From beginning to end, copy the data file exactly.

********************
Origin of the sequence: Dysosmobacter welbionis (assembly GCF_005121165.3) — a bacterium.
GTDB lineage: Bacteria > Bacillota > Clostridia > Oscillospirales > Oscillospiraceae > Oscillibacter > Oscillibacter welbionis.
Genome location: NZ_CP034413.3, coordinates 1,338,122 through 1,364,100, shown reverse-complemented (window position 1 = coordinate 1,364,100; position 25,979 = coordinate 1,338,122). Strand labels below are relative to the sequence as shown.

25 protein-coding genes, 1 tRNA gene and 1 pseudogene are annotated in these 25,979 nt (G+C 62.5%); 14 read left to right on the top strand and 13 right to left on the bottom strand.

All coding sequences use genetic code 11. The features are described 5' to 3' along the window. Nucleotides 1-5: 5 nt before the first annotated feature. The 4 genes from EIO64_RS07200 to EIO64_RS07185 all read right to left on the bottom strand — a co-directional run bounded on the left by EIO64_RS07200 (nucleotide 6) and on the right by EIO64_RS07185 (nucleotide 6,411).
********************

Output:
Origin of the sequence: Dysosmobacter welbionis (assembly GCF_005121165.3) — a bacterium.
GTDB lineage: Bacteria > Bacillota > Clostridia > Oscillospirales > Oscillospiraceae > Oscillibacter > Oscillibacter welbionis.
Genome location: NZ_CP034413.3, coordinates 1,338,122 through 1,364,100, shown reverse-complemented (window position 1 = coordinate 1,364,100; position 25,979 = coordinate 1,338,122). Strand labels below are relative to the sequence as shown.

25 protein-coding genes, 1 tRNA gene and 1 pseudogene are annotated in these 25,979 nt (G+C 62.5%); 14 read left to right on the top strand and 13 right to left on the bottom strand.

All coding sequences use genetic code 11. The features are described 5' to 3' along the window. Nucleotides 1-5: 5 nt before the first annotated feature. The 4 genes from EIO64_RS07200 to EIO64_RS07185 all read right to left on the bottom strand — a co-directional run bounded on the left by EIO64_RS07200 (nucleotide 6) and on the right by EIO64_RS07185 (nucleotide 6,411).